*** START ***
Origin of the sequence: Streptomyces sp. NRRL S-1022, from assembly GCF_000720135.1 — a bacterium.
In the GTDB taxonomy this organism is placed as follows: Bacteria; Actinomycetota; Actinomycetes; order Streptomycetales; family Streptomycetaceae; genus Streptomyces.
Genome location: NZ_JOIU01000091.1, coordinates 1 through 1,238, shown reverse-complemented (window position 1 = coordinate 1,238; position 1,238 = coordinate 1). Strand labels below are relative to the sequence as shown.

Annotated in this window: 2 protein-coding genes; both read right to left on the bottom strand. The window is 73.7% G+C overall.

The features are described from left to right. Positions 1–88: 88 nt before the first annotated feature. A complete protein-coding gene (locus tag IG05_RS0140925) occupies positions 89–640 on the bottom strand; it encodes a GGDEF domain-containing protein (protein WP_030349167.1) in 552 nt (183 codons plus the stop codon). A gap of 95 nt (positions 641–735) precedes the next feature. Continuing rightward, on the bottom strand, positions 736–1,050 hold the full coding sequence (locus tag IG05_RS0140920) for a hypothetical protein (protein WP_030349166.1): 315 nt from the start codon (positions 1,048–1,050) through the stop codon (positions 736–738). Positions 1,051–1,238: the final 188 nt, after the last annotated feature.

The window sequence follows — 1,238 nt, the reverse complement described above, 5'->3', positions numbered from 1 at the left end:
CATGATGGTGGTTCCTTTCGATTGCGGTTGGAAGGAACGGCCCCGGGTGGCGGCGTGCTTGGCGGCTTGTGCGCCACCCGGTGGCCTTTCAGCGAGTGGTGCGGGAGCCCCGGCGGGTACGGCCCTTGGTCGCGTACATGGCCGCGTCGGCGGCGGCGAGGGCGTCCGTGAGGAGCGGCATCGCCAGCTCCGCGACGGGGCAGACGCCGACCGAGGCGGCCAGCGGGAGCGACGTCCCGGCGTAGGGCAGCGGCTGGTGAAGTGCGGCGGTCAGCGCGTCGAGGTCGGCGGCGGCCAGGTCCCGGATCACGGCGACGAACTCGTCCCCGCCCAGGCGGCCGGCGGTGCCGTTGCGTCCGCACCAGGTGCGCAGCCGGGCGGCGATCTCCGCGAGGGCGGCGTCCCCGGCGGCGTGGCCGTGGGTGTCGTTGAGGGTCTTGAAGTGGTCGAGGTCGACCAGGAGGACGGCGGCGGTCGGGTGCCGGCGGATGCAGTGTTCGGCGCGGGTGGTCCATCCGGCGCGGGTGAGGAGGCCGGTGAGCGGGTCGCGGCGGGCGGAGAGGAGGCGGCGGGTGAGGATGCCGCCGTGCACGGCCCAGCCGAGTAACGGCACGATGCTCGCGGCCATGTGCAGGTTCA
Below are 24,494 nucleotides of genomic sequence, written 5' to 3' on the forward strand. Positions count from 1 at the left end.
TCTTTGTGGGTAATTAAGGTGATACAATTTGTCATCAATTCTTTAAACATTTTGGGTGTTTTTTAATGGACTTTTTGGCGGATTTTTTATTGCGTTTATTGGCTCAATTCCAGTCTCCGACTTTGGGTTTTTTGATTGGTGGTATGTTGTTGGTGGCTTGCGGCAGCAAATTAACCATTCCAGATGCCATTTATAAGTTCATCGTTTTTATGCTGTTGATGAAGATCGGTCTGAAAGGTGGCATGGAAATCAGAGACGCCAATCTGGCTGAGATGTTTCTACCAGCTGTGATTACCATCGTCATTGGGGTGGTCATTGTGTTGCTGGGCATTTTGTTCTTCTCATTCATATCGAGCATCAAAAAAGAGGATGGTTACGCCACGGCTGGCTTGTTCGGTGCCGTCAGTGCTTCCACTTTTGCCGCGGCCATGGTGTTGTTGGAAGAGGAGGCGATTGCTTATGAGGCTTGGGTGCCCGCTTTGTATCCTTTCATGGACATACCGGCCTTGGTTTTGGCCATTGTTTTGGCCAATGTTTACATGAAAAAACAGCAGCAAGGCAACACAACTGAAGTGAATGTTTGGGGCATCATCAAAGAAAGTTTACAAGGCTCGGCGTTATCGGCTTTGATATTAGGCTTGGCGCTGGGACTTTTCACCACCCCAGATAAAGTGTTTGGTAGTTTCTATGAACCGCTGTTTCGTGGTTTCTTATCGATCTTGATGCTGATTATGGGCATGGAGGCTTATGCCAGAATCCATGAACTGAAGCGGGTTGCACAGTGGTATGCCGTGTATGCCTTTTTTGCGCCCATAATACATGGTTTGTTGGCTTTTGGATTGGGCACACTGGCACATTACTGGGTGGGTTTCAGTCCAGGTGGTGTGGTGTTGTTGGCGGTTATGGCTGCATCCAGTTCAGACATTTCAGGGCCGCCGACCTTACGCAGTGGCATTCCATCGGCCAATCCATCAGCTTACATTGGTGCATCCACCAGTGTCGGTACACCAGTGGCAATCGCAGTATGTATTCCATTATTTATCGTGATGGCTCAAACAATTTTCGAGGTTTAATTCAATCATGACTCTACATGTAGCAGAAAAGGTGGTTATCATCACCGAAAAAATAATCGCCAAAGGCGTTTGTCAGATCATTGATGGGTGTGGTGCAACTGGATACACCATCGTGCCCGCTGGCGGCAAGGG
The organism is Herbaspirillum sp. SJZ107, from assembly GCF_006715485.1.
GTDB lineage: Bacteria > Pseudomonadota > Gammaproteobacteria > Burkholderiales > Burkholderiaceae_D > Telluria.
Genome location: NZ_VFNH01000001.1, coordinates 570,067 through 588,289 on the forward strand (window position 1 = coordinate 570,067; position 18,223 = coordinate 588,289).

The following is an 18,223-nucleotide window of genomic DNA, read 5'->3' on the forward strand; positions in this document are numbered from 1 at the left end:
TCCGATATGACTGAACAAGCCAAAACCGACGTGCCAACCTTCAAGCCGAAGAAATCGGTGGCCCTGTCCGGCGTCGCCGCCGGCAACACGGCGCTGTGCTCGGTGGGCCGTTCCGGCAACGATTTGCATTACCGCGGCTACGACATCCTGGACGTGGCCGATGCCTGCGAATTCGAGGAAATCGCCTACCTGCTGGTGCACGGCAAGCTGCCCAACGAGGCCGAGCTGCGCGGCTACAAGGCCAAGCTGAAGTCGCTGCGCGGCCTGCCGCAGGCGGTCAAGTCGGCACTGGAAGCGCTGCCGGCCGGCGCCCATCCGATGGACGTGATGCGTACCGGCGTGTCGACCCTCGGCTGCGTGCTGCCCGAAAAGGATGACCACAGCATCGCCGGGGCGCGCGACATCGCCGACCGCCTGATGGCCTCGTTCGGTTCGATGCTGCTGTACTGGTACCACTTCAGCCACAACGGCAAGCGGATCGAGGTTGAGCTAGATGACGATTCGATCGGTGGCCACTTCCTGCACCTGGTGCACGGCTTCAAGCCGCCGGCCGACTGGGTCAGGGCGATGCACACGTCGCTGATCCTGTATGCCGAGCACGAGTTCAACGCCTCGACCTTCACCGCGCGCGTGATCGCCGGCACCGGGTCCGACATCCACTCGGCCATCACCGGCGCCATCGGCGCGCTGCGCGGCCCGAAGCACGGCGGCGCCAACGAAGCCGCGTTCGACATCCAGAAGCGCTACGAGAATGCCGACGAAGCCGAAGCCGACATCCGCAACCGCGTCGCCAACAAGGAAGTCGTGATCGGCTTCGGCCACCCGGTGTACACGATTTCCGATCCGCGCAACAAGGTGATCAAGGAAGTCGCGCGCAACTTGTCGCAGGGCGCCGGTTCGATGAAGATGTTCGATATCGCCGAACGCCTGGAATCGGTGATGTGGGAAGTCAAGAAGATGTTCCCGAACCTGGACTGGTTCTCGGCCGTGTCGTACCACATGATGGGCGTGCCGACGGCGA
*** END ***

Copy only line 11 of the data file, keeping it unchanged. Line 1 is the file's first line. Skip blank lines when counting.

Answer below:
GTDB lineage: Bacteria > Pseudomonadota > Gammaproteobacteria > Burkholderiales > Burkholderiaceae_D > Telluria.